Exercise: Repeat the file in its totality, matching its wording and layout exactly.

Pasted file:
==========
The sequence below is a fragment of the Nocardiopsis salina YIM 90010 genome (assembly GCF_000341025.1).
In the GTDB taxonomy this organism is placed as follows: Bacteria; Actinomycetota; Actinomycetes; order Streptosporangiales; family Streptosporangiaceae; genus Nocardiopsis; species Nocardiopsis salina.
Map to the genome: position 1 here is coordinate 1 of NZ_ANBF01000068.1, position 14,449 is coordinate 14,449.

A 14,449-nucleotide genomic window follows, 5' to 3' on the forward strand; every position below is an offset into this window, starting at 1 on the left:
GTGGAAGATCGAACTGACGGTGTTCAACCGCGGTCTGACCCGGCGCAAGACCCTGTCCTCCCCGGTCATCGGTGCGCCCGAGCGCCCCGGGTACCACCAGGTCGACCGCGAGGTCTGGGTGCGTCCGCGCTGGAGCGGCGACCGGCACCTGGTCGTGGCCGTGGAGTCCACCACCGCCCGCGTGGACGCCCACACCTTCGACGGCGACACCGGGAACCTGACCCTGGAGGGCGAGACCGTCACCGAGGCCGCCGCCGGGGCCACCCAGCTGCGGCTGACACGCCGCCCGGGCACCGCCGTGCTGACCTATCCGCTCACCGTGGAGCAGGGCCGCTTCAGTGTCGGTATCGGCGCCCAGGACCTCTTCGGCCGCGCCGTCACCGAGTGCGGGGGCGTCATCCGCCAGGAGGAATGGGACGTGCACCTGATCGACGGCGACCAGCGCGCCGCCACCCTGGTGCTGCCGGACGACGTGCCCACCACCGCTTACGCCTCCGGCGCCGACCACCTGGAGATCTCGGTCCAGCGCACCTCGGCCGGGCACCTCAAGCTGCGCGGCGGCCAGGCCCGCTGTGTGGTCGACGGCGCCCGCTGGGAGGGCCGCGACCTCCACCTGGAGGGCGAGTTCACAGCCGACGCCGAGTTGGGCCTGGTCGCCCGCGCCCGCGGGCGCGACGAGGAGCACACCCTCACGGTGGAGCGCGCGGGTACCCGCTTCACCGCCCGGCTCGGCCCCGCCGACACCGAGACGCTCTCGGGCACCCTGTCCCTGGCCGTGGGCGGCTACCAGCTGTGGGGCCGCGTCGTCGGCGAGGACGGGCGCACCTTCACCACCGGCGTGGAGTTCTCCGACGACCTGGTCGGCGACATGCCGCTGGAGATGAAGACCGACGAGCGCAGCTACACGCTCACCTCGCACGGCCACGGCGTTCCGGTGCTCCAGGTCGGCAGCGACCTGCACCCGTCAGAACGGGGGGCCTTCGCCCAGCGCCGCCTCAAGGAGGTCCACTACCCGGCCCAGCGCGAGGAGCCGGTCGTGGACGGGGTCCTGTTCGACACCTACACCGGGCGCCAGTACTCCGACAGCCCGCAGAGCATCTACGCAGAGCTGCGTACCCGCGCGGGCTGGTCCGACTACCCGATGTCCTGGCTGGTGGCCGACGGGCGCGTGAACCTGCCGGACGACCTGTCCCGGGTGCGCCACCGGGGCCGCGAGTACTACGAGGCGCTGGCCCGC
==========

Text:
The sequence below is a fragment of the Nocardiopsis salina YIM 90010 genome (assembly GCF_000341025.1).
In the GTDB taxonomy this organism is placed as follows: Bacteria; Actinomycetota; Actinomycetes; order Streptosporangiales; family Streptosporangiaceae; genus Nocardiopsis; species Nocardiopsis salina.
Map to the genome: position 1 here is coordinate 1 of NZ_ANBF01000068.1, position 14,449 is coordinate 14,449.

A 14,449-nucleotide genomic window follows, 5' to 3' on the forward strand; every position below is an offset into this window, starting at 1 on the left:
GTGGAAGATCGAACTGACGGTGTTCAACCGCGGTCTGACCCGGCGCAAGACCCTGTCCTCCCCGGTCATCGGTGCGCCCGAGCGCCCCGGGTACCACCAGGTCGACCGCGAGGTCTGGGTGCGTCCGCGCTGGAGCGGCGACCGGCACCTGGTCGTGGCCGTGGAGTCCACCACCGCCCGCGTGGACGCCCACACCTTCGACGGCGACACCGGGAACCTGACCCTGGAGGGCGAGACCGTCACCGAGGCCGCCGCCGGGGCCACCCAGCTGCGGCTGACACGCCGCCCGGGCACCGCCGTGCTGACCTATCCGCTCACCGTGGAGCAGGGCCGCTTCAGTGTCGGTATCGGCGCCCAGGACCTCTTCGGCCGCGCCGTCACCGAGTGCGGGGGCGTCATCCGCCAGGAGGAATGGGACGTGCACCTGATCGACGGCGACCAGCGCGCCGCCACCCTGGTGCTGCCGGACGACGTGCCCACCACCGCTTACGCCTCCGGCGCCGACCACCTGGAGATCTCGGTCCAGCGCACCTCGGCCGGGCACCTCAAGCTGCGCGGCGGCCAGGCCCGCTGTGTGGTCGACGGCGCCCGCTGGGAGGGCCGCGACCTCCACCTGGAGGGCGAGTTCACAGCCGACGCCGAGTTGGGCCTGGTCGCCCGCGCCCGCGGGCGCGACGAGGAGCACACCCTCACGGTGGAGCGCGCGGGTACCCGCTTCACCGCCCGGCTCGGCCCCGCCGACACCGAGACGCTCTCGGGCACCCTGTCCCTGGCCGTGGGCGGCTACCAGCTGTGGGGCCGCGTCGTCGGCGAGGACGGGCGCACCTTCACCACCGGCGTGGAGTTCTCCGACGACCTGGTCGGCGACATGCCGCTGGAGATGAAGACCGACGAGCGCAGCTACACGCTCACCTCGCACGGCCACGGCGTTCCGGTGCTCCAGGTCGGCAGCGACCTGCACCCGTCAGAACGGGGGGCCTTCGCCCAGCGCCGCCTCAAGGAGGTCCACTACCCGGCCCAGCGCGAGGAGCCGGTCGTGGACGGGGTCCTGTTCGACACCTACACCGGGCGCCAGTACTCCGACAGCCCGCAGAGCATCTACGCAGAGCTGCGTACCCGCGCGGGCTGGTCCGACTACCCGATGTCCTGGCTGGTGGCCGACGGGCGCGTGAACCTGCCGGACGACCTGTCCCGGGTGCGCCACCGGGGCCGCGAGTACTACGAGGCGCTGGCCCGC